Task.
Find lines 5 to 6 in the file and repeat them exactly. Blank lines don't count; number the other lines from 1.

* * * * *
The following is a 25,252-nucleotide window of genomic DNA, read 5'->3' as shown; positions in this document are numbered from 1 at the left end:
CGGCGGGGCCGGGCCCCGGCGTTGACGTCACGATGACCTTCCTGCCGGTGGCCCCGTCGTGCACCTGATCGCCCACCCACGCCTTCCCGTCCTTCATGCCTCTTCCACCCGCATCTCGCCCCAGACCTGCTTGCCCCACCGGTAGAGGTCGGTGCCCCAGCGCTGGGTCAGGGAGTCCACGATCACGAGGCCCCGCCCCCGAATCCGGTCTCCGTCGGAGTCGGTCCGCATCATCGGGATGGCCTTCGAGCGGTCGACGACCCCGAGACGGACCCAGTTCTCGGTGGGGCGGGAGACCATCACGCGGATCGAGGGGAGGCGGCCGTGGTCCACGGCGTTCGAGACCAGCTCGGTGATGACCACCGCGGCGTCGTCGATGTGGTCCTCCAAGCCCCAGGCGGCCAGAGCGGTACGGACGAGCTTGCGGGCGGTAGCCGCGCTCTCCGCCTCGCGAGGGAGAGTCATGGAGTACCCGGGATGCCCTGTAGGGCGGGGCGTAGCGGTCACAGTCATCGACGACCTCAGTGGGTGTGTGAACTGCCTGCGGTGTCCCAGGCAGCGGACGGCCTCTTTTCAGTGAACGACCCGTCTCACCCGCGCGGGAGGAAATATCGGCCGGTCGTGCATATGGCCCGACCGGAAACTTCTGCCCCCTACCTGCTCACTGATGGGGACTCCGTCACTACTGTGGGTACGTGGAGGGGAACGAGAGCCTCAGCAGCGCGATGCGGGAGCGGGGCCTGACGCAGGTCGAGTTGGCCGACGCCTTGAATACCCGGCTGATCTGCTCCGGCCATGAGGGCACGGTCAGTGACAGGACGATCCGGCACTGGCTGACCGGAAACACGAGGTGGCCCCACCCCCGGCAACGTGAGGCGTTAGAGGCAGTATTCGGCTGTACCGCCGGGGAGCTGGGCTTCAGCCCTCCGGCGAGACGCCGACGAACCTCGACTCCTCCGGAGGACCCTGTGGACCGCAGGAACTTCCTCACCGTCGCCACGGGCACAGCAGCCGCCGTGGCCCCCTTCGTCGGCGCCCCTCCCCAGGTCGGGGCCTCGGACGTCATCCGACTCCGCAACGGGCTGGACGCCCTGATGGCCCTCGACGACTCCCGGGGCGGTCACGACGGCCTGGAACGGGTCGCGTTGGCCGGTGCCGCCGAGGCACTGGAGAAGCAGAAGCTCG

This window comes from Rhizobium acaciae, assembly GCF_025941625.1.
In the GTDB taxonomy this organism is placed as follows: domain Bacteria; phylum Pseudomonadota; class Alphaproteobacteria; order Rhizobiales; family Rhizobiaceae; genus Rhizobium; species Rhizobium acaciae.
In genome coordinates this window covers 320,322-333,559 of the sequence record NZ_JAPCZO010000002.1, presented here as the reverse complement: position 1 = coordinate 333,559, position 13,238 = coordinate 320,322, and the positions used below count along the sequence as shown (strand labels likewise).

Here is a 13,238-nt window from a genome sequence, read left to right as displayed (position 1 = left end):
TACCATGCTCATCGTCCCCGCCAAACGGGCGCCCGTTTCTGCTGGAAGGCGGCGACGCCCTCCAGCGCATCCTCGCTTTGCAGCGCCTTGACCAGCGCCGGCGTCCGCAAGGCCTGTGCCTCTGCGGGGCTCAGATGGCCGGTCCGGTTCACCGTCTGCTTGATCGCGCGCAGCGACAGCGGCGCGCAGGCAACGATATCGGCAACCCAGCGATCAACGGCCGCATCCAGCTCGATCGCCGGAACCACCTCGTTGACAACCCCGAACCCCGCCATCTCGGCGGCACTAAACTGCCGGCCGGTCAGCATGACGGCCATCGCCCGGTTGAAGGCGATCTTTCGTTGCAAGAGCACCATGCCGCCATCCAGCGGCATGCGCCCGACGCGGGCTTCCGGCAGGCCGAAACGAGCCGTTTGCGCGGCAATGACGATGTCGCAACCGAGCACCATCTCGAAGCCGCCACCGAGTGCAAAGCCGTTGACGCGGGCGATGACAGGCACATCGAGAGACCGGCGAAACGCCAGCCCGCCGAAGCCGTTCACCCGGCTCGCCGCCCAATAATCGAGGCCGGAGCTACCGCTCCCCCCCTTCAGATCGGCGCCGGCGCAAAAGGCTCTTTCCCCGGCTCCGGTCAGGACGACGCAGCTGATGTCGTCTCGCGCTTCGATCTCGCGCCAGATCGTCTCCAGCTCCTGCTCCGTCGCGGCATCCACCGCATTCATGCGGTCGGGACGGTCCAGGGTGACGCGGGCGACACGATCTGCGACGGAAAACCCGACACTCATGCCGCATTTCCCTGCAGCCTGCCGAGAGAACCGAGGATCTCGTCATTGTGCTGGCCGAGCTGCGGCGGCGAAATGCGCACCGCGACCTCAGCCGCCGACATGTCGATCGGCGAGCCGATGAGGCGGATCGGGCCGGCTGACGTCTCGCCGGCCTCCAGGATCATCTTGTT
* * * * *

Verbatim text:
In genome coordinates this window covers 320,322-333,559 of the sequence record NZ_JAPCZO010000002.1, presented here as the reverse complement: position 1 = coordinate 333,559, position 13,238 = coordinate 320,322, and the positions used below count along the sequence as shown (strand labels likewise).

Here is a 13,238-nt window from a genome sequence, read left to right as displayed (position 1 = left end):